And while people “rethink” gay marriage and “civil rights” and why we only finally started having that conversation, Basic Rights Oregon is giving you some primetime television advertisements that will totally sway you if you weren’t already in line to get gay married holding those lace-up boot cake toppers in your hands. And the better news is, gay marriage is making even more friends in Oregon! Basic Rights Oregon is trying to get a measure for gay unions on the 2012 ballot, and this ad is intended to bring in new support – so it appeals to straight people, and pretty damn well:
So repeat after me: good days are on the way! But don’t send out save-the-dates just yet… especially if you live in Montana or Indiana.
In Montana, gay sex is illegal. I know this sounds really weird, and maybe even too silly to be an important political issue – there are more states than you might think that still have ‘unnatural intercourse’ laws from like 1823 – but gay sex is illegal in Montana. And to be honest, you’d be right to rule it out as a heavy political issue: in 1997, the law was struck down. It just remains on the books. (Thank someone for the nineties – before the ruling in 1997 gay sex meant lesbians and gay men could face fines and legal punishment for doin’ their thing.) However, the House recently blocked discussion on the issue – and apparently lawmakers in Montana are still debating whether the law banning gay sex was unconstitutional. The charge to put a bill into motion that re-states the 1997 ruling is being led by a lesbian, too! Her name is Diane Sands. She is making friends with your gay marriage, or I guess with your gay sex life:
In her closing, Sands said she knows that many representatives consider homosexuality to be a sin, which is their right. But she said the court has ruled the law unconstitutional and so the language should be removed from Montana law.
“You know, we are members of your family and your community,” Sands said. “We sit next to you in your pew at church and in some cases we’re your pastor, whether you know it or not. We care for your parents in nursing homes. We’re your nieces and nephews.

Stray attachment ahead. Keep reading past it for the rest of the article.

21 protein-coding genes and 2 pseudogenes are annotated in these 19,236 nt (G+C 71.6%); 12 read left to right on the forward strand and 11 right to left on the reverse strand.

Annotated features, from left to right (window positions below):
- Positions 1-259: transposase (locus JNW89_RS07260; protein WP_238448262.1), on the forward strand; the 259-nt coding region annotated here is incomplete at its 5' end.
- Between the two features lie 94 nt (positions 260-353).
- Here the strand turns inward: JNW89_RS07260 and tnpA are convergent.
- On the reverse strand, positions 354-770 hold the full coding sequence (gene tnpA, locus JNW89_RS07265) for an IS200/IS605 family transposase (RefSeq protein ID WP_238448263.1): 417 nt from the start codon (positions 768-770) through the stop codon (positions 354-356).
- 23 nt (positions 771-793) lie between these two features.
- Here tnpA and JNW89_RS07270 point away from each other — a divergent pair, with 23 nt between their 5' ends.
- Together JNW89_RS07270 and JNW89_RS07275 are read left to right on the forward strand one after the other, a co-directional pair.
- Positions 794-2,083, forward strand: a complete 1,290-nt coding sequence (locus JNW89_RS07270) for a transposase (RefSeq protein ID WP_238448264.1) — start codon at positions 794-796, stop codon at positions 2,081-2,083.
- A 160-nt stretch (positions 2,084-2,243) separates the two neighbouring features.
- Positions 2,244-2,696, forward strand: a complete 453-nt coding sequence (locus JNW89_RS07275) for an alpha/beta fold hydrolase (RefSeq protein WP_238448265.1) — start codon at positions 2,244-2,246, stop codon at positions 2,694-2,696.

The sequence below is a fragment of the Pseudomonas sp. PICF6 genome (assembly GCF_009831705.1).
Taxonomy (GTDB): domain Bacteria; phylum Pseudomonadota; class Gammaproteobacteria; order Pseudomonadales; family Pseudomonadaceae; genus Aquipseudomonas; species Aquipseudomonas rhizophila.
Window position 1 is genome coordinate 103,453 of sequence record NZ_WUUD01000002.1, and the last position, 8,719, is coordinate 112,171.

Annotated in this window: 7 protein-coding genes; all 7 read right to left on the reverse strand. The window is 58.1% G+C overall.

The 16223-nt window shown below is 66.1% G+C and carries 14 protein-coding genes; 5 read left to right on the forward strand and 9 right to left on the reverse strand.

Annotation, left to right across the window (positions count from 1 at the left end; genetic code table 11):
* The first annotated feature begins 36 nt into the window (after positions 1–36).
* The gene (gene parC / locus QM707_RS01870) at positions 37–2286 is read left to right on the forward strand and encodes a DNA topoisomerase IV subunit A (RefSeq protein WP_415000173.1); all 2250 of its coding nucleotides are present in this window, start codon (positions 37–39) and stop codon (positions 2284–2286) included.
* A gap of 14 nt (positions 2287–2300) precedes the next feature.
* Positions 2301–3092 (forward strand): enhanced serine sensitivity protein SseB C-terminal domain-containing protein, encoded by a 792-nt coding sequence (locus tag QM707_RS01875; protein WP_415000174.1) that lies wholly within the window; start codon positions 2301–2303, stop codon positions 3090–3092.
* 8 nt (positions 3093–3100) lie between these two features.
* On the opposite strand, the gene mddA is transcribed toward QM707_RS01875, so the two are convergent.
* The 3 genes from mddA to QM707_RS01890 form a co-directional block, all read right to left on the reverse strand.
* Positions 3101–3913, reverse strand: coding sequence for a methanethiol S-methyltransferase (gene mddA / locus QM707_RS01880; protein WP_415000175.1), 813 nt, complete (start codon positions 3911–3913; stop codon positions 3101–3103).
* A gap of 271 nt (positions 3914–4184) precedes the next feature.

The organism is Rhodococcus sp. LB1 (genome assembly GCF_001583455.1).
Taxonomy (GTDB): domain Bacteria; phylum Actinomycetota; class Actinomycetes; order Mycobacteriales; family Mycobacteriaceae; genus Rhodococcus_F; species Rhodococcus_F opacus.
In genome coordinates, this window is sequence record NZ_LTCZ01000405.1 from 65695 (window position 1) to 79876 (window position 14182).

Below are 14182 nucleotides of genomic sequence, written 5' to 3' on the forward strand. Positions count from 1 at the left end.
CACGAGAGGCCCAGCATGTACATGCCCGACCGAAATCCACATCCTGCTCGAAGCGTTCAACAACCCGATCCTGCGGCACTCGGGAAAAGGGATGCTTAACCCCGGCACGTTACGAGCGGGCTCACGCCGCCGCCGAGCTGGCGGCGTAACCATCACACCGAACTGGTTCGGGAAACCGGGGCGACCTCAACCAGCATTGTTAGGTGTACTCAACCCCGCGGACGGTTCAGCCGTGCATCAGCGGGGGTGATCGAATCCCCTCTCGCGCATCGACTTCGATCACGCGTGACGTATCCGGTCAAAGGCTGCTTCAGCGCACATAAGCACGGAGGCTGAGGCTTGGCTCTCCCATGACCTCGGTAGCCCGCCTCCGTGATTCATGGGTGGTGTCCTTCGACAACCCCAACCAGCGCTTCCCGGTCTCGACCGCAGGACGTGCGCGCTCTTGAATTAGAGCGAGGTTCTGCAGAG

“We fill the potholes on your streets, and we even serve beside you as members of the House and the Senate. These days we serve beside you in the House and the Senate as out members of the lesbian and gay community, partly because we were not under the threat of this law.”
Meanwhile in Indiana, the Senate took it a step further, and moved to ban gay marriage altogether. As you can now see, this is why you shouldn’t be kicking back deciding on wedding cake flavors:
The Indiana Senate voted 40-10 in favor of a measure that would allow Hoosiers to vote on an amendment to prohibit gay and lesbian couples from marrying or having any legal status “substantially similar” to marriage.
The House of Representatives passed the same measure, House Joint Resolution 6, by a vote of 70-26 last month, but it’s only halfway toward being placed on the ballot.
And as if this doesn’t seem depressing enough, the idea of a constitutional ban is actually just a dramatized version of the existing situation: gay marriage has been banned by law in Indiana since 1986. The extra push for a constitutional ban in the state is being put forward in preparation for all these new-fangled gay rights that people keep finding all over the place.
The moral of today’s gay marriage roundup is that nothing is certain, still, but things are good, still, and some things are not, still. So do what you can to talk to who is listening – it’s starting to pay off! (And also, if you live in Indiana or Montana, I am sorry and I love you. You look great today and if you want to visit, you just have to ask me really nice.) We can still cuddle.